Legalization included in Gov. Cuomo's 2020 budget proposal


Last update: February 10, 2020

 

The push for New York to legalize marijuana for adult use has picked back up in 2020. Gov. Andrew Cuomo (D) has included legalization in his budget proposal for a second year. However, key legislators and advocates criticized the governor’s proposal for failing to allocate tax revenue to communities hardest hit by the war on drugs. Negotiations on the details continue. 

The budget must be approved by April 1. Lawmakers could also try to pass a standalone bill before the legislative session ends.

Unfortunately, after months of debate, legalization fell short in 2019. The Marihuana Regulation and Taxation Act was not able to gain enough support in the Senate to receive a vote before the legislature’s deadline.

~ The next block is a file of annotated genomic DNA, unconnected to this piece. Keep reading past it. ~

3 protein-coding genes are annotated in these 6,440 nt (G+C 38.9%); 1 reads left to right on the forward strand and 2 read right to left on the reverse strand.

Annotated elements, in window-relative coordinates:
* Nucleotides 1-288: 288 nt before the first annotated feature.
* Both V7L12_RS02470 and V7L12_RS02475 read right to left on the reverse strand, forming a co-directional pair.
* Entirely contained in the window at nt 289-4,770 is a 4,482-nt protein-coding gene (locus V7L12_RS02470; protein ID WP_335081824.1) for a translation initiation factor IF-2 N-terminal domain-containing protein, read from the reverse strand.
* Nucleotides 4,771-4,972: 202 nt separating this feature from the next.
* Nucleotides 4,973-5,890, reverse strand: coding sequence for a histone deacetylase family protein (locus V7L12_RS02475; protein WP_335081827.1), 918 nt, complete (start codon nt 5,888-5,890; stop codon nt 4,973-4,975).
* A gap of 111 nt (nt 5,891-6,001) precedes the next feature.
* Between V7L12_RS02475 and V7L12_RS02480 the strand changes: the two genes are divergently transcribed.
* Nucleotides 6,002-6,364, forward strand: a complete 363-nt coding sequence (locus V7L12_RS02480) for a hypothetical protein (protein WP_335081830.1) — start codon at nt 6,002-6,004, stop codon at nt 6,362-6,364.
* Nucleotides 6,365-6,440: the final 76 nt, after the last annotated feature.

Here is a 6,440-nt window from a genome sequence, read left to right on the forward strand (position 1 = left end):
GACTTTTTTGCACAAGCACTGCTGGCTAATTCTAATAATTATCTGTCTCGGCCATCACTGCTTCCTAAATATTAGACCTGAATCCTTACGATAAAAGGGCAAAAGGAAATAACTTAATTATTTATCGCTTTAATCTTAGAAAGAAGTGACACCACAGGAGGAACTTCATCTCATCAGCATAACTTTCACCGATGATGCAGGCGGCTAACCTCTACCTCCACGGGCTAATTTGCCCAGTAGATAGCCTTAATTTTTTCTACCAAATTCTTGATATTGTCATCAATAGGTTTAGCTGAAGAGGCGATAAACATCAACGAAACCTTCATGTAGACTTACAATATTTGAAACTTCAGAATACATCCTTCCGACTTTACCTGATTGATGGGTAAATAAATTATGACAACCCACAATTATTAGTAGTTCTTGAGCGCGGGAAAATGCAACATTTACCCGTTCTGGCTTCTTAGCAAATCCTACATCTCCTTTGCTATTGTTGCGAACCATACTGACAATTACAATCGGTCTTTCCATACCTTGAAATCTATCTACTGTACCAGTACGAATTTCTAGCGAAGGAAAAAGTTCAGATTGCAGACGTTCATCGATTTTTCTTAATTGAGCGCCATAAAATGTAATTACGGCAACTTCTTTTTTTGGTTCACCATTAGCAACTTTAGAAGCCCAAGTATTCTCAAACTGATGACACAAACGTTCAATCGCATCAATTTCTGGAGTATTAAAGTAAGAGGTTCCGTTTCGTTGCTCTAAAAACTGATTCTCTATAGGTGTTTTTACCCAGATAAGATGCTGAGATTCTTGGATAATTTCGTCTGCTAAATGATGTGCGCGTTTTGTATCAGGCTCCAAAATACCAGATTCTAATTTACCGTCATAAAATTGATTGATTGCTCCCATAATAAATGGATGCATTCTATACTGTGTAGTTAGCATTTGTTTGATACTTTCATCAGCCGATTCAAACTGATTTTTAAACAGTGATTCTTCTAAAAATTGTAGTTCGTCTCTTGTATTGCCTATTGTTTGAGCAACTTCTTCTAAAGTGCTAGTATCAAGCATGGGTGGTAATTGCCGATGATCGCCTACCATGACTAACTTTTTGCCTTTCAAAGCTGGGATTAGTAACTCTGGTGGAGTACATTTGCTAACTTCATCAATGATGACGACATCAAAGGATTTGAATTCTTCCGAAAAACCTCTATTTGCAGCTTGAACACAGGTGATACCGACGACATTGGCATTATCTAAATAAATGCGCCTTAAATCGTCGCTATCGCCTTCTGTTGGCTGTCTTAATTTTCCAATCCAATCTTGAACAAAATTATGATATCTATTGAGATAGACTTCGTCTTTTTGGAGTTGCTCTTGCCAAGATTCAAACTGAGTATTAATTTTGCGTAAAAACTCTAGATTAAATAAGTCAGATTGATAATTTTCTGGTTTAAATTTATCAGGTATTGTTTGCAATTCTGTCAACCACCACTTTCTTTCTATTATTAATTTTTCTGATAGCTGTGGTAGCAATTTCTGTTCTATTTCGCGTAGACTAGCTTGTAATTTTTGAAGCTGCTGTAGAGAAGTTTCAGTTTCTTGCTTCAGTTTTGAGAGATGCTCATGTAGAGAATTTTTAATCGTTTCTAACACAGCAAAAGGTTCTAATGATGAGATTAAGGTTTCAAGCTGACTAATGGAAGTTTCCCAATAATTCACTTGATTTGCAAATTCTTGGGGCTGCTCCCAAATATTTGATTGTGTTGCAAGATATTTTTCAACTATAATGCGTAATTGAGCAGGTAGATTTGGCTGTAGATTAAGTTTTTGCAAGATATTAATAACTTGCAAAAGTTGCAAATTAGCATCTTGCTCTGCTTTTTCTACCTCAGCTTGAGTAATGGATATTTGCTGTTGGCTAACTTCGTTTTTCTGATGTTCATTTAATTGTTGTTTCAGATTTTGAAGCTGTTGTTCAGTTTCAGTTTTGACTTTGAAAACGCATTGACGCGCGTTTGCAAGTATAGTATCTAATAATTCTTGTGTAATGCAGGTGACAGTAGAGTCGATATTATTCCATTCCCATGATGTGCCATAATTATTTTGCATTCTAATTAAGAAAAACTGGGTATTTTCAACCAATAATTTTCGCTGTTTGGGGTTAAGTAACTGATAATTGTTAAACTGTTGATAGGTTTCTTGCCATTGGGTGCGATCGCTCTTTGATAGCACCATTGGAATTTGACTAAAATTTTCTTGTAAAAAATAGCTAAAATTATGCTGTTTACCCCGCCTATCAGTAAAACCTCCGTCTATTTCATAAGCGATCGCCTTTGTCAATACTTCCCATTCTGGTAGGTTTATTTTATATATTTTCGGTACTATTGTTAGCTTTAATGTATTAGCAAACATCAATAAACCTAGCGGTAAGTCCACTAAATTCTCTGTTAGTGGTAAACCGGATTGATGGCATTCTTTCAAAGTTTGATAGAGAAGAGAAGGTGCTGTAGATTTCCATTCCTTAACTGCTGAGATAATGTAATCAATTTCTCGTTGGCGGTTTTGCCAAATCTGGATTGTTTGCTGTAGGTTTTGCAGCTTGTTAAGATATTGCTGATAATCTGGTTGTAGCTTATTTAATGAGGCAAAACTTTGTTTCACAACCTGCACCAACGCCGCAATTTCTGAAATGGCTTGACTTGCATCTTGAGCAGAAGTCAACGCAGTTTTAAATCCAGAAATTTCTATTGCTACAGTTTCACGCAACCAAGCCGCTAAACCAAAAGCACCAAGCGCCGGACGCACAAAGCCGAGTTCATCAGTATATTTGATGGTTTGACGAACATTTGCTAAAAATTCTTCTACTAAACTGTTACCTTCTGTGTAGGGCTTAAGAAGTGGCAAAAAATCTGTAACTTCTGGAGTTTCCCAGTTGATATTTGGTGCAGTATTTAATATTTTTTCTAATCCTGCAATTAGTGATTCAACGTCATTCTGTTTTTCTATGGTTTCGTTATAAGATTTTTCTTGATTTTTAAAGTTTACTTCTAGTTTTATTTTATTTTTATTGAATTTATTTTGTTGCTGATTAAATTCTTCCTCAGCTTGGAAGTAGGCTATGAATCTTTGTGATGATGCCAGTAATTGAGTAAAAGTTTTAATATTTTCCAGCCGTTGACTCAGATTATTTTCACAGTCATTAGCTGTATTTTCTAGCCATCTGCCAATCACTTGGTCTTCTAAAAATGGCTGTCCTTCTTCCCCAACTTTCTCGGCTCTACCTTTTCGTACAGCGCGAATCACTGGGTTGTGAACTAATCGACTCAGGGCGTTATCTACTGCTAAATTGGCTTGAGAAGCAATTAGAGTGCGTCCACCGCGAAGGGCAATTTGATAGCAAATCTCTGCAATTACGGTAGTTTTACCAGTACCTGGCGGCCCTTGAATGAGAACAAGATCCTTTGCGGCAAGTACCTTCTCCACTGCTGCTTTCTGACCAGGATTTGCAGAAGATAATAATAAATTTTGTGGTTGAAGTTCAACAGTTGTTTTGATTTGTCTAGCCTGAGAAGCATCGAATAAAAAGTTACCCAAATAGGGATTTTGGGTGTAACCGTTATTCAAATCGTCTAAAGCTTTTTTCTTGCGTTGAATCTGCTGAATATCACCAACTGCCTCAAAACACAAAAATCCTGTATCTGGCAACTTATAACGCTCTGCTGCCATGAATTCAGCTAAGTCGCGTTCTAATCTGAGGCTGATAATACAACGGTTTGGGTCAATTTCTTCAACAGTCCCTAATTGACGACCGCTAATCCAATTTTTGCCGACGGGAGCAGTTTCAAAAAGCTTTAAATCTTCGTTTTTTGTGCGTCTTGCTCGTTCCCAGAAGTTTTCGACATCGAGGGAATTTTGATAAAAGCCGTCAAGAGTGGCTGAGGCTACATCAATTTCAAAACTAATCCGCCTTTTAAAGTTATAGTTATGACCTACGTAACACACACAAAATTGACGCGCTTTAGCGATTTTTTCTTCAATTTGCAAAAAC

This year, support for legalization in New York has reached an all-time high, with 58 percent of voters in favor of legalizing marijuana for adult use. Let your lawmakers know you want them to get legalization over the finish line in 2020!

Gov. Cuomo signs bill to improve decriminalization law

 

In 2019, Gov. Andrew Cuomo signed A08420/S06579 into law, which fixed the state’s decriminalization law and added automatic expungement for past convictions.

The bill reduces the penalty for possessing up to an ounce of marijuana to a $50 fine (from $100). It also closes the “public view” loophole that law enforcement has used as a pretext to arrest tens of thousands of New Yorkers and automatically erases old convictions for decriminalized conduct. You can read a summary of the law here.


PTSD added as a qualifying condition for medical marijuana

 

To mark Veterans Day, in November 2017, Gov. Andrew Cuomo signed an MPP Foundation-backed bill to add post-traumatic stress disorder (PTSD) as a qualifying condition. In addition, the Department of Health added chronic pain to the list of qualifying conditions in 2017. MPP and our supporters urged that restrictions in the proposed rules be removed, and while the Department of Health declined to do so, it did clarify that patients need not try opioids prior to qualifying for medical cannabis.


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